Utilizing this vast store of natural resources could help Peru secure strong economic growth for many years to come – something President and General Manager of Hunt Oil Peru, Barbara Bruce, is keen to encourage.
“Peru is still attractive because it is still growing,” she said.
“To be competitive, it has to look outside – otherwise it will not attract investment in the hydrocarbon sector.”
She added: “It was clear for Hunt Oil that we are guests and we really appreciate being accepted because the opportunity that Peru has given us is huge.”
She called on the government to allow for further exploration in the region, so that new gas fields can be developed.
“The only big gas supply is Camisea and due to the exploration restrictions and the lack of incentive to invest in explorations, mainly in the surroundings of Camisea, we cannot guarantee big fields in the future,” she said.
Mr. Salazar also argued that the country needs to do more to incentivize the development of new oil and gas fields.
“The big challenge we are facing is that the State, the companies, the communities may have a fluid conversation and confidence, which will allow Peru to attract investment,” he said.
“The resources are there, but we have the problem that sometimes we cannot make explorations.
“I think the issue of how to connect the three actors is what is missing at present.”
Ms. Bruce acknowledged that the low price of oil has had an impact on the profitability of certain oil and gas fields in the region – such as Lot 152, an area in the north of the country almost bordering Ecuador, which no companies are currently interested in exploiting.
But she argued that there’s no reason these empty lots shouldn’t become profitable again in the future.
“Fields never die, we have seen the price going up and the fields revive,” she said.
“When the price falls, the fields sleep but those which are already producing undergo ups and downs but they do not disappear.
“They may dry up but if the price is correct, that last drop which remains there because of the low price is also valuable at a better price.”
She added: “The same happens with the fields located in the forest.
“They are also valuable, and proper planning must have been carried out as regards the following areas: environmental, social, operational and tech-nical transference.”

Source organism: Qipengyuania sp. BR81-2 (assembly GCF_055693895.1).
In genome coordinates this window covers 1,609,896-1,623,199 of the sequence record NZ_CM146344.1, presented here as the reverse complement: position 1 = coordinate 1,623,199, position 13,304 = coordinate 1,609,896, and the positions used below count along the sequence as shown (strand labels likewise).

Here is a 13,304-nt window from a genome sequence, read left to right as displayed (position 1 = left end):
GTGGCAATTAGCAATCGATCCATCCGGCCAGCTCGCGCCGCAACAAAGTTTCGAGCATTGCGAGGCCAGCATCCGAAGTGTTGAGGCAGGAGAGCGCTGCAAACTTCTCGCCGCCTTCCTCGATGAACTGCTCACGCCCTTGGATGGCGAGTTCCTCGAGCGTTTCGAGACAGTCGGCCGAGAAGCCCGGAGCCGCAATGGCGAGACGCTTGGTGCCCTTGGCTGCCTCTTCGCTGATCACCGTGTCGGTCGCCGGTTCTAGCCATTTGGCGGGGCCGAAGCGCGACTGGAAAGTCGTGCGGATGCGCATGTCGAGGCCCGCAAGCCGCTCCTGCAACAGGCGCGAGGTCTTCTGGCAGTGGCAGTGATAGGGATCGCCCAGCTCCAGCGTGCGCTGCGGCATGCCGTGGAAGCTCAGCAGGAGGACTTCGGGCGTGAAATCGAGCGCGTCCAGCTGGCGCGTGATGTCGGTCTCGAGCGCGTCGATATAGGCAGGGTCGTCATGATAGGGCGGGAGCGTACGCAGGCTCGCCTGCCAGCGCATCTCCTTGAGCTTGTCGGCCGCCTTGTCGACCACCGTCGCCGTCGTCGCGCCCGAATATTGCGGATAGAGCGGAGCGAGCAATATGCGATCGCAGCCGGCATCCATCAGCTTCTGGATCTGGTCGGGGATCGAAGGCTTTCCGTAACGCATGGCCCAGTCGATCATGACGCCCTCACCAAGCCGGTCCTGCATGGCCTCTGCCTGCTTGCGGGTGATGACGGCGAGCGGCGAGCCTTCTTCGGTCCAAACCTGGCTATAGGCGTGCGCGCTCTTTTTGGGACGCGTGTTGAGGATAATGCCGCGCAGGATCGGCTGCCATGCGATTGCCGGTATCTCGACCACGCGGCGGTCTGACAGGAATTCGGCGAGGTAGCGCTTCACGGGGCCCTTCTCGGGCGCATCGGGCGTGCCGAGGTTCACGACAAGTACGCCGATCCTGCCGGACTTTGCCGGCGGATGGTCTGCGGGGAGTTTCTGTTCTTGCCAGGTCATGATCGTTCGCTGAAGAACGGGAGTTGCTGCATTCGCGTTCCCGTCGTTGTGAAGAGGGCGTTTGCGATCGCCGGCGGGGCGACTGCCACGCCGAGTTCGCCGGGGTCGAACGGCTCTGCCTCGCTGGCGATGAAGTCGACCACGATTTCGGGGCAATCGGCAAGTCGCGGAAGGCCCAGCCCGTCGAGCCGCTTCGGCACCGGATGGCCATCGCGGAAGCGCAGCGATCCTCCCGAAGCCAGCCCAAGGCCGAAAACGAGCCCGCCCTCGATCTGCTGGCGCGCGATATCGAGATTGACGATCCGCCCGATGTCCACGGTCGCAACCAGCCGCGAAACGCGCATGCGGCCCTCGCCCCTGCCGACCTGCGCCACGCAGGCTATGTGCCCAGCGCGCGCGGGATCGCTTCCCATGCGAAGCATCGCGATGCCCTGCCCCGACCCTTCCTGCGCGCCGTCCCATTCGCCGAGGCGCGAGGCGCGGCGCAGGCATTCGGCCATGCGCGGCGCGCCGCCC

Mr. Lemor stressed the importance of protecting Peru’s unique habitats and ecosystems when exploring new opportunities in the country – and touched on some of the work Peru LNG does to minimize the impact their operations have on the environment.
“We have very high corporate social responsibility and environmental parameters and one of our auditors, who has helped us a lot with our project, has been with the Smithsonian Institute,” he said.
“We are currently carrying out a biodiversity monitoring project together, thanks to which new species have been found.
“There are also other important American institutions supervising us.
“Both Camisea and Peru LNG are good examples in Peruvian investment of how things can be done well in connection to society and the environment.”
Ms. Merino went even further, and argued that companies have a moral responsibility to consider the environment when expanding their operations.
“Something that I quickly learnt in this industry is that environmental degradation is a human disgrace and that the protection that we owe to the planet is a moral mandate,” she said.
“All of us have the obligation to take care of our home, to defend it and keep it well for the ones that will come after us.”
But she concluded that the huge wealth the hydrocarbons sector brings to the country outweighs the risks – and easily justifies its commitment to investing in the industry in the future.
“No industry is immune to accidents, but the commitment is there,” she said.
“I oppose the positions that hold that the industry should be kept away from this country, as those benefits remain out of our system and do not reach the most vulnerable, making their isolation and poverty a permanent thing.”